Monday, May 28, 2012

The Roles We Play

The last time Charlie's grandmother called before a visit, it was to let me know that he had a "special" friend.  She might not of said it directly, but I knew it was time to have a talk about the birds and the bees, STD's, and birth control.  He may have been in his mid thirties, but he functioned like a teenager. 

Charlie never really knew his parents.  His father jumped ship when his mental shortcomings began to manifest during elementary school.  A short time later his mother died from pneumonia, and he moved in with his grandparents.  There were a few years of independent living in an apartment complex, but he returned to help around the house when his grandfather passed away.

Years ago, Charlie was labeled as "slow" before we had the nomenclature for the complex range of mentally challenging diseases that exists today.  An accordingly, anyone who spent a few minutes talking to him could tell that something was different.  A longer conversation, however, would reveal that a thinking, feeling person was present behind the facade that he had been labeled with.  He held a job at the local grocery store for more than a decade, and was even named employee of the year a few times.  He was fiercely protective of his grandmother and was a loyal friend.

Taking care of Charlie was a pleasure.  He came to see me regularly and followed directions when given.  He had a plethora of minor problems which we dealt with on an ongoing basis.  It was the kind of visit I looked forward to.

Charlie entered the exam room in a button down shirt and blushed as he handed me the neck tie.  His grandmother's vision had become to poor to help him do such things anymore.  I stood a few inches behind him as we stared into the mirror.  I took his hands in mine and gently guided him through the motions.  By the end of the fifteen minute appointment, he could tie it by himself.  I made him promise to take pictures and bring them to the next visit.

As a physician, I fulfill many roles for my patients.  To some, I am like a son doting over his parent's every ache or pain.  To others, I am a comrade who lends an ear during difficult times.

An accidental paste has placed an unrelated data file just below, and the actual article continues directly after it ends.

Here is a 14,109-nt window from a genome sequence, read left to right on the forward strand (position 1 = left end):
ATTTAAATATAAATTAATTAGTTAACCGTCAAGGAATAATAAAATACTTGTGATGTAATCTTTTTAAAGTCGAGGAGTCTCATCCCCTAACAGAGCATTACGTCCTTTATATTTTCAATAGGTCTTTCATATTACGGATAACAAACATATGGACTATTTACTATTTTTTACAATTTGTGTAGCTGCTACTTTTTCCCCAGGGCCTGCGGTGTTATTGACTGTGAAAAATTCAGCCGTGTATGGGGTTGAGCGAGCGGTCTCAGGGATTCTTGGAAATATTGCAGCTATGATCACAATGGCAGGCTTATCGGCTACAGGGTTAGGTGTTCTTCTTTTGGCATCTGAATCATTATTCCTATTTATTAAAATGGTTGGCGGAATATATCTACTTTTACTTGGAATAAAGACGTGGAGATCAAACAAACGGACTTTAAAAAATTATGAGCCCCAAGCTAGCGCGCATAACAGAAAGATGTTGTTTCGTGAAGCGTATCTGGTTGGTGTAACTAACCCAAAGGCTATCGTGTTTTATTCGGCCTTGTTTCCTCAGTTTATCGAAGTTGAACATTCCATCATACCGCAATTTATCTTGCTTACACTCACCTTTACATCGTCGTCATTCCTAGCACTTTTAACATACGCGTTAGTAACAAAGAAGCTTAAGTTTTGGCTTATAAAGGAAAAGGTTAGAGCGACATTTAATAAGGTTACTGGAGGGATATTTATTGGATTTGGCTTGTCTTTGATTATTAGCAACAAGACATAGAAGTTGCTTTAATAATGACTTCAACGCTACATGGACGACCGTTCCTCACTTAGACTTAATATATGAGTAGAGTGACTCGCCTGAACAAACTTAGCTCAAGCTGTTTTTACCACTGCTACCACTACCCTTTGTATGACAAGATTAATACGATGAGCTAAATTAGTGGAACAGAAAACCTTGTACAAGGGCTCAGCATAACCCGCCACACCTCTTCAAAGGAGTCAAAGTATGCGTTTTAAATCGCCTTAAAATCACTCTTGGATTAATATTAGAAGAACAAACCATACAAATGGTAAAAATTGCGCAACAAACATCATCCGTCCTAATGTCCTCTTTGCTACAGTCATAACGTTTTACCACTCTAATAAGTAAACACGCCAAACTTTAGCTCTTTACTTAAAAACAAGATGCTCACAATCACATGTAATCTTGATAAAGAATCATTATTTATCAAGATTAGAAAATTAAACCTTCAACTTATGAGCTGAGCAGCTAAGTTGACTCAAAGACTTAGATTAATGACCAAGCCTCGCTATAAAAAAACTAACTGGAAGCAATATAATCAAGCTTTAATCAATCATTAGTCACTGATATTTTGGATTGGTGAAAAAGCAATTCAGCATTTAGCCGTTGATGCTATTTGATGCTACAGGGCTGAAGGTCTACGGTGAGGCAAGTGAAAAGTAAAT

And occasionally, momentarily, I get to fill the space of a father who left long ago.

Being the product of a single parent family, it's a role I particular cherish. 


H.N. said...

Dr. Grumet,

It has been a pleasure and an inspiration to read your blog-posts ever since I discovered it recently. It seems like you pursue medicine not only to help people, but also it is therapeutic...Me too...Although, I still have a long way to go.

Thanks for sharing!

I'm a big fan.

LIsa Fields said...

Dr. Grumet,

Sometimes the little things turn out to be the big things. So often I hear stories about the frustrations so many physicians feel only being able to spend a few minutes with each patient.

I had a friend who is an emergency medicine physician, is on faculty within the physician assistant program, his wife is also a physician and when their children were young, Mark dedicated at least one hour a week to a young boy who was a member of Big Brothers and Sisters program. It probably will not come as a surprise that Mark helped this young man place his sports aside to put his emphasis on his academics. I have not seen my friends for a few years but the last time I spoke to Mark his "little brother" had just graduated from college. His Grandmother shared with tears in her eyes she knew Mark helped her dream for her Grandson had come true.

I'm certain Charlie is able to battle for his independence because he knows he can depend on you. Thanks for all you do